Venezuelans vote on Sunday in the toughest election President Hugo Chavez has faced in almost 14 years in power after fresh-faced rival Henrique Capriles electrified the country’s opposition.
Chavez, 58, retains a loyal following among the country’s poor, who have propelled him to easy victories in past elections, but 40-year-old Capriles has narrowed the gap in opinion polls after an energetic door-to-door national campaign.
Weakened by a bout with cancer, the president stepped up his campaign this week, even dancing in the rain at a Caracas rally on Thursday as he pleaded for another six-year term to seal his oil-funded socialist revolution.
Chavez, a fierce US critic, is a highly polarising figure who survived a coup in 2002 and became popular with the long-neglected poor for using the country’s vast oil wealth to fund health and education programs.
Mentored by Cuba’s Fidel Castro, Chavez has become the leading voice of Latin America’s left, railing against the US “empire” while befriending Iran and Syria. He also has used petro-dollars and cut-rate oil deals to build a network of diplomatic allies around the region.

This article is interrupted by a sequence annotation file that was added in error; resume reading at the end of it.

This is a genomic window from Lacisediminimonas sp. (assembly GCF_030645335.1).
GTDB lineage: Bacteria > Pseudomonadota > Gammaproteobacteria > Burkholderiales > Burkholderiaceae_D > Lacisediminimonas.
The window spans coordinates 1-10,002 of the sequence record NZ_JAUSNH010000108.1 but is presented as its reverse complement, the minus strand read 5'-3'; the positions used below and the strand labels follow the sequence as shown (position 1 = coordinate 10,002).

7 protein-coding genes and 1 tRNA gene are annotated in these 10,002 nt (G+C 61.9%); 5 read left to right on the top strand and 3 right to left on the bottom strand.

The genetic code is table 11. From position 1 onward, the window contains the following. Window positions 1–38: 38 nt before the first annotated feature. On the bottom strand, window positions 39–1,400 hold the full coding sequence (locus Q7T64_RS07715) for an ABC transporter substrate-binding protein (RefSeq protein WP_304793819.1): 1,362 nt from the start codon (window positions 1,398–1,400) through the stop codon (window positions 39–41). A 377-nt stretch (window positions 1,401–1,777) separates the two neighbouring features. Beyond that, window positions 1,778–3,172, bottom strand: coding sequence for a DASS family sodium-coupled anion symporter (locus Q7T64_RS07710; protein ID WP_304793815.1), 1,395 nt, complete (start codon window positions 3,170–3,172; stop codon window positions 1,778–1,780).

Facing his biggest election challenge, Chavez has admitted making mistakes, vowing to “become a better president” if re-elected.
The business-friendly, centre-left Capriles has hammered Chavez over the country’s regular power outages, food shortages and runaway murder rate, which has risen to 50 homicides per 100,000 inhabitants.
The telegenic former Miranda state governor has vowed to unite the country, accusing Chavez of being “sick with power” and dividing the nation.
Capriles, who describes himself as David fighting Goliath, was picked by the opposition in an unprecedented primary election in February.
Chavez held a 10-point lead in the latest opinion poll, but Capriles has attracted huge crowds at rallies while other surveys have put them in a statistical dead heat.
Around 19 million voters are called to the polls. Some 140,000 troops have been deployed to prevent violence while alcohol sales are banned until Monday.
Election experts say the electronic voting system is fraud-proof, though Chavez charges that the “far right” plans to not recognise his victory if he wins.
While the opposition is better organised than in the past, Chavez counts on a well-oiled campaign operation, with supporters waking up voters with bugles.
Polls open at 6am (6pm Hong Kong time) and close at 6pm, but people will be allowed to vote as long as there are lines.